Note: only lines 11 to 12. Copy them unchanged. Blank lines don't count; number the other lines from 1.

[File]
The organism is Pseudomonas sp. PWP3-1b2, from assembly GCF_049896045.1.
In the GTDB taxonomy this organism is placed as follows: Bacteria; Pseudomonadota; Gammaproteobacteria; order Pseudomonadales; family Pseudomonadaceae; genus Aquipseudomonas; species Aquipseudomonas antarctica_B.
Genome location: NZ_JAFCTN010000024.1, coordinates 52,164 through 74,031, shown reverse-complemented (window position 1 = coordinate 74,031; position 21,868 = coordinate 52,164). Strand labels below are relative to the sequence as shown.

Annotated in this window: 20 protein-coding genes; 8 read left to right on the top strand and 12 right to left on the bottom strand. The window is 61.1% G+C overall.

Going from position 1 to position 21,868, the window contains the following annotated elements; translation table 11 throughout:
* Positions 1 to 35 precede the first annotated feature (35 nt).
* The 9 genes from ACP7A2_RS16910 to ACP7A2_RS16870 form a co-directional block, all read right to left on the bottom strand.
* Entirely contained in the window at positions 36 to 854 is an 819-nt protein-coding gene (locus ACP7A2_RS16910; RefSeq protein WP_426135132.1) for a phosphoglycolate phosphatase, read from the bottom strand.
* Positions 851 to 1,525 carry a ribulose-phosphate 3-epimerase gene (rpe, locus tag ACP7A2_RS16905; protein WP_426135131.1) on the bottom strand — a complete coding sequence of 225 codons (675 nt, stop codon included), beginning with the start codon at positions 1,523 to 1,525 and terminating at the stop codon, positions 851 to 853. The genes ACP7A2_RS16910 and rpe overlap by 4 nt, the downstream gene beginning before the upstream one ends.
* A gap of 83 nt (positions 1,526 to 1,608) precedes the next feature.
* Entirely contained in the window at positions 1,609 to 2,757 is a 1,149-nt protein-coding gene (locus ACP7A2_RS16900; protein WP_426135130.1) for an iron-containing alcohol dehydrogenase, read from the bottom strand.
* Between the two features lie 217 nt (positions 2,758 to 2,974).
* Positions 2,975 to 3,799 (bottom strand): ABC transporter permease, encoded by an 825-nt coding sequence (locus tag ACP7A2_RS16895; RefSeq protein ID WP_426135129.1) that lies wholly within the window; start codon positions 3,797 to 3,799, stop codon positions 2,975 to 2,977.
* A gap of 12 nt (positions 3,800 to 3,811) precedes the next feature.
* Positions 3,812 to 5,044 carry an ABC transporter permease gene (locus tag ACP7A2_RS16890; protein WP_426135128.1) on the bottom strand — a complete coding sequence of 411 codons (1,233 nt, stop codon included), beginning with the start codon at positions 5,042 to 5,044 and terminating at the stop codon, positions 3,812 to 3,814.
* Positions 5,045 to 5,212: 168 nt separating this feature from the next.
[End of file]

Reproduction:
* Entirely contained in the window at positions 1,609 to 2,757 is a 1,149-nt protein-coding gene (locus ACP7A2_RS16900; protein WP_426135130.1) for an iron-containing alcohol dehydrogenase, read from the bottom strand.
* Between the two features lie 217 nt (positions 2,758 to 2,974).